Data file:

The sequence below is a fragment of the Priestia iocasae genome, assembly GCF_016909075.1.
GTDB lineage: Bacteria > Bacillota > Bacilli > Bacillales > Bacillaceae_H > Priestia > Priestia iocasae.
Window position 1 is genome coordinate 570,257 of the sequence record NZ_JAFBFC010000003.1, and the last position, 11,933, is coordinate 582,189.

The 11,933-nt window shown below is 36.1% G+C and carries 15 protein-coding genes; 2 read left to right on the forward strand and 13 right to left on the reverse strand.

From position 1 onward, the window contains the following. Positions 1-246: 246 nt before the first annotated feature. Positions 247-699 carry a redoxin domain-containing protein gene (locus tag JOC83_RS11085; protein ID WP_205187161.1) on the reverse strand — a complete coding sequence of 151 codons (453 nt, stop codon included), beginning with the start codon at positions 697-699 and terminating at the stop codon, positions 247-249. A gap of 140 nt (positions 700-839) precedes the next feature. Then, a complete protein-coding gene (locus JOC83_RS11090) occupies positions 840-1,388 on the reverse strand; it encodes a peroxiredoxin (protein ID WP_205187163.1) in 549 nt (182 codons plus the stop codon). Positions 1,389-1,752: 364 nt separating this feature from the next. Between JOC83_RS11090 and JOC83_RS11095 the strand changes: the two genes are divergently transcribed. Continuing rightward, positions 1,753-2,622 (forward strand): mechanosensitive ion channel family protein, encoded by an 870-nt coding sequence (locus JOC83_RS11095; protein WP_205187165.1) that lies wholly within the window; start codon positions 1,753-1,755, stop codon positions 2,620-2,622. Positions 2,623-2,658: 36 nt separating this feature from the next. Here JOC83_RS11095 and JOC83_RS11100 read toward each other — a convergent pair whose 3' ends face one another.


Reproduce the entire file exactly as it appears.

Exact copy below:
The sequence below is a fragment of the Priestia iocasae genome, assembly GCF_016909075.1.
GTDB lineage: Bacteria > Bacillota > Bacilli > Bacillales > Bacillaceae_H > Priestia > Priestia iocasae.
Window position 1 is genome coordinate 570,257 of the sequence record NZ_JAFBFC010000003.1, and the last position, 11,933, is coordinate 582,189.

The 11,933-nt window shown below is 36.1% G+C and carries 15 protein-coding genes; 2 read left to right on the forward strand and 13 right to left on the reverse strand.

From position 1 onward, the window contains the following. Positions 1-246: 246 nt before the first annotated feature. Positions 247-699 carry a redoxin domain-containing protein gene (locus tag JOC83_RS11085; protein ID WP_205187161.1) on the reverse strand — a complete coding sequence of 151 codons (453 nt, stop codon included), beginning with the start codon at positions 697-699 and terminating at the stop codon, positions 247-249. A gap of 140 nt (positions 700-839) precedes the next feature. Then, a complete protein-coding gene (locus JOC83_RS11090) occupies positions 840-1,388 on the reverse strand; it encodes a peroxiredoxin (protein ID WP_205187163.1) in 549 nt (182 codons plus the stop codon). Positions 1,389-1,752: 364 nt separating this feature from the next. Between JOC83_RS11090 and JOC83_RS11095 the strand changes: the two genes are divergently transcribed. Continuing rightward, positions 1,753-2,622 (forward strand): mechanosensitive ion channel family protein, encoded by an 870-nt coding sequence (locus JOC83_RS11095; protein WP_205187165.1) that lies wholly within the window; start codon positions 1,753-1,755, stop codon positions 2,620-2,622. Positions 2,623-2,658: 36 nt separating this feature from the next. Here JOC83_RS11095 and JOC83_RS11100 read toward each other — a convergent pair whose 3' ends face one another.